This young Cooper’s Hawk is in the nestling category: The healthy bird was found on the ground a few weeks ago but is too young to have fledged. While care center staff and volunteers will do their best to raise and release the hawk, we can’t do as good a job as the bird’s parents.
If you find a nestling raptor on the ground, try to place it on a branch in the same tree as its nest. If that isn’t possible, it’s still best to leave the bird in the wild. Its parents are well-equipped to care for a baby that hops out of its nest too early.
How can you tell if a young raptor is a nestling or fledgling? Fledglings are typically the same size as adults and fully feathered, with a short tail and wings. They are able to walk, hop and flap, and they may attempt short flights. Nestlings are smaller than adults and have fuzzy down feathers like this Cooper’s Hawk and the Red-tailed Hawk pictured below. Owls deviate from this pattern, so refer to our baby bird guide if you need to distinguish an owl fledgling from a nestling.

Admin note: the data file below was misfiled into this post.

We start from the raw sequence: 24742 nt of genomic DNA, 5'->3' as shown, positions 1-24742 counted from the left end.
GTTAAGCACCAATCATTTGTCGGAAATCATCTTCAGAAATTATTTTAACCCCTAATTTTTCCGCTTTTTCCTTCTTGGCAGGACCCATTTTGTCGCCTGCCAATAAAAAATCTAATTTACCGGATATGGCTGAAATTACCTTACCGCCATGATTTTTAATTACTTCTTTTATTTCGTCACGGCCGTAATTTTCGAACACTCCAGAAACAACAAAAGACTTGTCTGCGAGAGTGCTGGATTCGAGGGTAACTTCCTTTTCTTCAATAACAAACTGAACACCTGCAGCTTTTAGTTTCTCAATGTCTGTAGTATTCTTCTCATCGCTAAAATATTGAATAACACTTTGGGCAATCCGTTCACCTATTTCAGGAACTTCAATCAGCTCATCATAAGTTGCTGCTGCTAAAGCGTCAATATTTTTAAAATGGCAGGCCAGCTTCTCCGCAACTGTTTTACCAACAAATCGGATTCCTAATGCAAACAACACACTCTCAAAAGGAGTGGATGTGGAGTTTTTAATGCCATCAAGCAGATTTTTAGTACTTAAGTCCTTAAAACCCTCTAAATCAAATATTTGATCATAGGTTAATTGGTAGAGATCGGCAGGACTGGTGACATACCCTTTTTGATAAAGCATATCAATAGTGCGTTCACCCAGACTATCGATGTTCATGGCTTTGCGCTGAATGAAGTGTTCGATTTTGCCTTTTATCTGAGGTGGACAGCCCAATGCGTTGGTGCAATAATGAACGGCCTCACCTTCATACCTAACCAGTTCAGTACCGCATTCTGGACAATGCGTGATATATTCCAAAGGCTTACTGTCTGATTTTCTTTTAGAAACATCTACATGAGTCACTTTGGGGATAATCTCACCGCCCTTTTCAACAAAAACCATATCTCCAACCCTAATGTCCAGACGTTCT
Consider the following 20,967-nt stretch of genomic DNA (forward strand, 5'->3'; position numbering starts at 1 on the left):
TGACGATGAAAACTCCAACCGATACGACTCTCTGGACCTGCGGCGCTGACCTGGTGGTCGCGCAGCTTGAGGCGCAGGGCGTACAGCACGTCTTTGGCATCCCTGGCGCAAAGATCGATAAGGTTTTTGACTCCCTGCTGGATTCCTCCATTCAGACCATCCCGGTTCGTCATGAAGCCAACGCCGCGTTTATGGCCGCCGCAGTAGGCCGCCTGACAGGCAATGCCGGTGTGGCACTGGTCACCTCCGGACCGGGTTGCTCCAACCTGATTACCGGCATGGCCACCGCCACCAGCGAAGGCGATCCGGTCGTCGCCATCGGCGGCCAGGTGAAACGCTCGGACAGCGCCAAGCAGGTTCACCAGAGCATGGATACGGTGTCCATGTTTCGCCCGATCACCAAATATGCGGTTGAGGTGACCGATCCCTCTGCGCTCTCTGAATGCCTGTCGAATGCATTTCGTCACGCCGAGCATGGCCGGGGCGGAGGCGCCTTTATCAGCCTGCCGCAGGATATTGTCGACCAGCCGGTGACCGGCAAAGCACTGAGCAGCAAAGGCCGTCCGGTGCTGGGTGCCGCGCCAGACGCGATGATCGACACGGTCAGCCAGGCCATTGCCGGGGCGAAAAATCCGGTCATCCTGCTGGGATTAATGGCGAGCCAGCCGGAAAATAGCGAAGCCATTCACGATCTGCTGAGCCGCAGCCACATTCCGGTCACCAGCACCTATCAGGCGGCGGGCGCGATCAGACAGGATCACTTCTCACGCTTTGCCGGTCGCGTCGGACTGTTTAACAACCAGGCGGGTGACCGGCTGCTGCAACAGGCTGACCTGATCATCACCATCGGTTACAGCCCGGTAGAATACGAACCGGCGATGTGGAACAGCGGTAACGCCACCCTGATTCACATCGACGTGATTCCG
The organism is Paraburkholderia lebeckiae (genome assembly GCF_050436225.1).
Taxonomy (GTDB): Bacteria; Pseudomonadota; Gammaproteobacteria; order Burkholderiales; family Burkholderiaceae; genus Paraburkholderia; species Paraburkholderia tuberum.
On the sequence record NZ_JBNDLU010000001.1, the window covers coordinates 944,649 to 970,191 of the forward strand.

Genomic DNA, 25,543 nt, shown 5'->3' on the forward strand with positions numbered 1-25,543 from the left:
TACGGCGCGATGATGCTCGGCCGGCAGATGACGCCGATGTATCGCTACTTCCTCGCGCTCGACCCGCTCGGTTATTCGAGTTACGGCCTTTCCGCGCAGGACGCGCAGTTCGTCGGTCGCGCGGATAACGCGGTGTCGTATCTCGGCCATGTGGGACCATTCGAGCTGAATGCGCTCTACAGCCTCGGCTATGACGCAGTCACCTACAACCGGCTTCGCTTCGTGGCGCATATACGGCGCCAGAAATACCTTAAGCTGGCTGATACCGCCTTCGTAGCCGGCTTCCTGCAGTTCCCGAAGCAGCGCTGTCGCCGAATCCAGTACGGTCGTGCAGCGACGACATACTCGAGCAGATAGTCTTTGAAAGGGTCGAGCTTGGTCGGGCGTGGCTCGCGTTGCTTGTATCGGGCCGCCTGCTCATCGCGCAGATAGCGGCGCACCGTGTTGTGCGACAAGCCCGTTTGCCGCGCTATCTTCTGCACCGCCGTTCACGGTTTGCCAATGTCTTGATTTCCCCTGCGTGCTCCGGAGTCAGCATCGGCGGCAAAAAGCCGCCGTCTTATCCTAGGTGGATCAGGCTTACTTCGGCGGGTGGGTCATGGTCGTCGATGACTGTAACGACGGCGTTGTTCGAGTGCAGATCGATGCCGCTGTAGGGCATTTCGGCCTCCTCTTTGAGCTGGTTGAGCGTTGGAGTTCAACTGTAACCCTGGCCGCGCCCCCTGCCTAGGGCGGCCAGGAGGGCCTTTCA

To sum up, young birds should be left in the wild unless they show obvious signs of injury. You can help fallen nestlings of all species by placing them near their nest or by building them a new makeshift nest – learn more.